A workaholic’s addiction to doing something contributes to the deadness in his soul! Much of what is done is motivated by ambition or desire for peer approval and has nothing at all to do with passion for God or love for life! Thus, if we are resistant to becoming passionate for God, we may need actually to slow down, or even to retire entirely for a season.
Ill.- 25 years ago, I sensed a spiritual crisis building in me. I had been serving a thriving small church in Massachusetts then for 7 years, working hard, doing good things. But, my heart was increasingly barren. So, I asked the board to allow me to step away from day to day ministry for 7 weeks in the Summer. I used that time to read, took a couple of retreats, even went a spent a week in a monastery in silence! I remember it as one of the more fruitful times of spiritual growth in my life.
Walking through nearly 2 long years of cancer with Bev, and then learning to live alone, has been the most difficult time in my 60 years of life. But, I do not hesitate to say that there have been new discoveries of grace, greater self-awareness, and a new kind of faith - in the middle of it all! Because I chose to trust, to stay engaged, but not to try to solve the riddle of ‘why.’
Second, we take steps to renew our ‘joy in the Lord.’
"Rejoice in the Lord always. I will say it again: Rejoice!" (Philippians 4:4, NIV)
Let me read that from The Message - "Celebrate God all day, every day. I mean, revel in him!"
What fuels the laughter, the joy, in your life?
Is it the One of true beauty, His goodness, His promise of care?
Or are you letting the laugh track of other things be your source of joy? You can laugh at the Simpsons or Cobert. They can be funny, but when your joy is found in the Lord, you won’t need or want to seek lesser joys!
An indiscriminate diner may be satisfied with a cheap hamburger, but a man who knows good food, who has trained his palate to discern the flavors in a quality meal, will never again think of McDonald’s as anything but a place to find a quick, cheap lunch.
Tragically, many disciples have allowed themselves to be caught in the lie that life’s real joy can be found in cheap relationships, in empty TV relationships, even in superficial and silly religion based on noise, hype, and emotionalism.
In the book of 1 Kings, we learn of one of God’s heroes - a man named Elijah. He stayed faithful to God even when threatened by a wicked king and queen- Ahab and Jezebel. God led him to put out a challenge to see whose god would answer prayer with fire from Heaven. After a miracle moment, the idol prophets were defeated and God was raised up. Then, depleted, exhausted, he went alone into the wilderness. There on the mountainside he had an encounter that instructs us.
God sent a wind that whipped wildly, but did not speak.
He shook the mountain, but did not speak.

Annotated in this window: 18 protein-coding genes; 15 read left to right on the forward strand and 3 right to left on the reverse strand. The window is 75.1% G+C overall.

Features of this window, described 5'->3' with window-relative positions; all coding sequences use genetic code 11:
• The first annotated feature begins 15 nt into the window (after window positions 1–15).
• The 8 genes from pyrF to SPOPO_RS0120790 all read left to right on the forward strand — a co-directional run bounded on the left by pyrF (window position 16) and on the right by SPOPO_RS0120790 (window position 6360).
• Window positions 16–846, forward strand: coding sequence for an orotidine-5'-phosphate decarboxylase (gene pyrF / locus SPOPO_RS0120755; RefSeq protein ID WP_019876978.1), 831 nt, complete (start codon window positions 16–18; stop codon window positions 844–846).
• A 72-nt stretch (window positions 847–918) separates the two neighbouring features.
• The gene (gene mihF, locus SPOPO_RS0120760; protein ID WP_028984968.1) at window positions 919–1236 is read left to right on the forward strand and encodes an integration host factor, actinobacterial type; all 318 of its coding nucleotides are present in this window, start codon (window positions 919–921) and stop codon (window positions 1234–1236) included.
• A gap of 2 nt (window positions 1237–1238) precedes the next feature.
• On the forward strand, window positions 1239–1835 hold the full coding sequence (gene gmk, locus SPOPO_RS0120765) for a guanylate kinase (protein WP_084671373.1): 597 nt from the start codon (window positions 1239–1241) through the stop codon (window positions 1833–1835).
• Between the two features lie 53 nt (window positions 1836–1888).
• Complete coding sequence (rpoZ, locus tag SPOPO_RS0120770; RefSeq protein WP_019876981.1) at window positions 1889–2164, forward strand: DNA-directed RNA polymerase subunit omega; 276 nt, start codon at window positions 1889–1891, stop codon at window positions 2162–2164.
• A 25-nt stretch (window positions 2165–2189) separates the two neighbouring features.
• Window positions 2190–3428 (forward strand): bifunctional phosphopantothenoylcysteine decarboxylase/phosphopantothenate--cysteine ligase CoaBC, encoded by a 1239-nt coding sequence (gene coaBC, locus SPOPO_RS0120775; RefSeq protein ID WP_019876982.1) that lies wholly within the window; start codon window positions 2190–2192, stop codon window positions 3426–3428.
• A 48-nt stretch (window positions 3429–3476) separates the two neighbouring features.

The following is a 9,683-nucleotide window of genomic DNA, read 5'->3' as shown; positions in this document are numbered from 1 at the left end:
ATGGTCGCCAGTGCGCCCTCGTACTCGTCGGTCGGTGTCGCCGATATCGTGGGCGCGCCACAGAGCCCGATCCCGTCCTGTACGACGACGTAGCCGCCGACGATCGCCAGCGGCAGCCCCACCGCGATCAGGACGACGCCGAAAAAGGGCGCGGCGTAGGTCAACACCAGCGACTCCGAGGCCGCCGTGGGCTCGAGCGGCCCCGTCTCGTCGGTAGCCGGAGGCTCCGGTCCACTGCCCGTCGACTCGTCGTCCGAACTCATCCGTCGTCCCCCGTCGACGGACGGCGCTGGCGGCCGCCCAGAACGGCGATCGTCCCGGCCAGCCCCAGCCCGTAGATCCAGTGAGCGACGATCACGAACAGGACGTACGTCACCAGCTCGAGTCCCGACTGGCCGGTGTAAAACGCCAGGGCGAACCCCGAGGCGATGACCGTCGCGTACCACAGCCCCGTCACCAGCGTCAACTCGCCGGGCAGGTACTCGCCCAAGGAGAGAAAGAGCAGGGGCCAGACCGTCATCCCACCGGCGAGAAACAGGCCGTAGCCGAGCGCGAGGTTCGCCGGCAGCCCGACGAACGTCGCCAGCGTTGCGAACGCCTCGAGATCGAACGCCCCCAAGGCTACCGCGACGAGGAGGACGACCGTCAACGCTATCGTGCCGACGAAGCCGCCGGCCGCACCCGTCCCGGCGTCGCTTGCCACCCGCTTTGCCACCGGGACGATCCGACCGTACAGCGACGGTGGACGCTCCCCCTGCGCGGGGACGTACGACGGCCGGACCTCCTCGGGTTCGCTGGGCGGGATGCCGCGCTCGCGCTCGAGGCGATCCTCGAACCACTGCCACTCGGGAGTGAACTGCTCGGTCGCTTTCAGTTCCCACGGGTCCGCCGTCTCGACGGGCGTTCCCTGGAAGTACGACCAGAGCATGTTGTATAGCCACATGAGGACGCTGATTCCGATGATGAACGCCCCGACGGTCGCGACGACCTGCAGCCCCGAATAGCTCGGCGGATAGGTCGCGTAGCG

A firestorm singed the hair of the prophet’s beard, but God did not speak.
Then, there is this -
"And after the fire came a gentle whisper. When Elijah heard it, he pulled his cloak over his face and went out and stood at the mouth of the cave. Then a voice said to him, “What are you doing here, Elijah?” He replied, “I have been very zealous for the Lord God Almighty. The Israelites have rejected your covenant, broken down your altars, and put your prophets to death with the sword. I am the only one left, and now they are trying to kill me too." (1 Kings 19:12-14, NIV)
Elijah had worked so hard he had lost the wonder. Yes, his hard work produced a kind of apathy that had overtaken his soul, so much so that he despaired of life itself. But, God met him... in the gentle whisper!
When did you last hear the voice of the Spirit?
When were you still enough to listen intently?
Third, when we know Him, we then must be about our Father’s work!
Tomlin writes, “The contemplation of good things can only take us so far as a remedy for sloth. IF that is all we do, we will soon return to idleness and the same old boredom. (When we have glimpsed the goodness of God) it needs to be followed by action, commitment to worthwhile causes, to making a difference in the world..... we must do something. “
Those who are most passionate about God are often the most effective in His service. When we live near to Him, we pick up His heartbeat, we hate what He hates, love what He loves.
The sin of sloth teaches us that the opposite of love is not hate, but rather indifference. IF God is love, then we cannot live with the apathetic refrain, ‘whatever’ on our lips and claim to be filled with His Spirit. No we will be passionate people, full of real, rich emotion, capable of laughter and tears, of love for all things good and hatred of all things evil.
Have you let life turn you into a drone incapable of seeing the beauty of God’s work and His world?
Take Jesus’ prescription for the church that had forsaken their love for Him.
To them, to us, He says,
"Remember the height from which you have fallen!
Repent and do the things you did at first.” (Revelation 2:5, NIV)
Remember! Repent! Repeat! Amen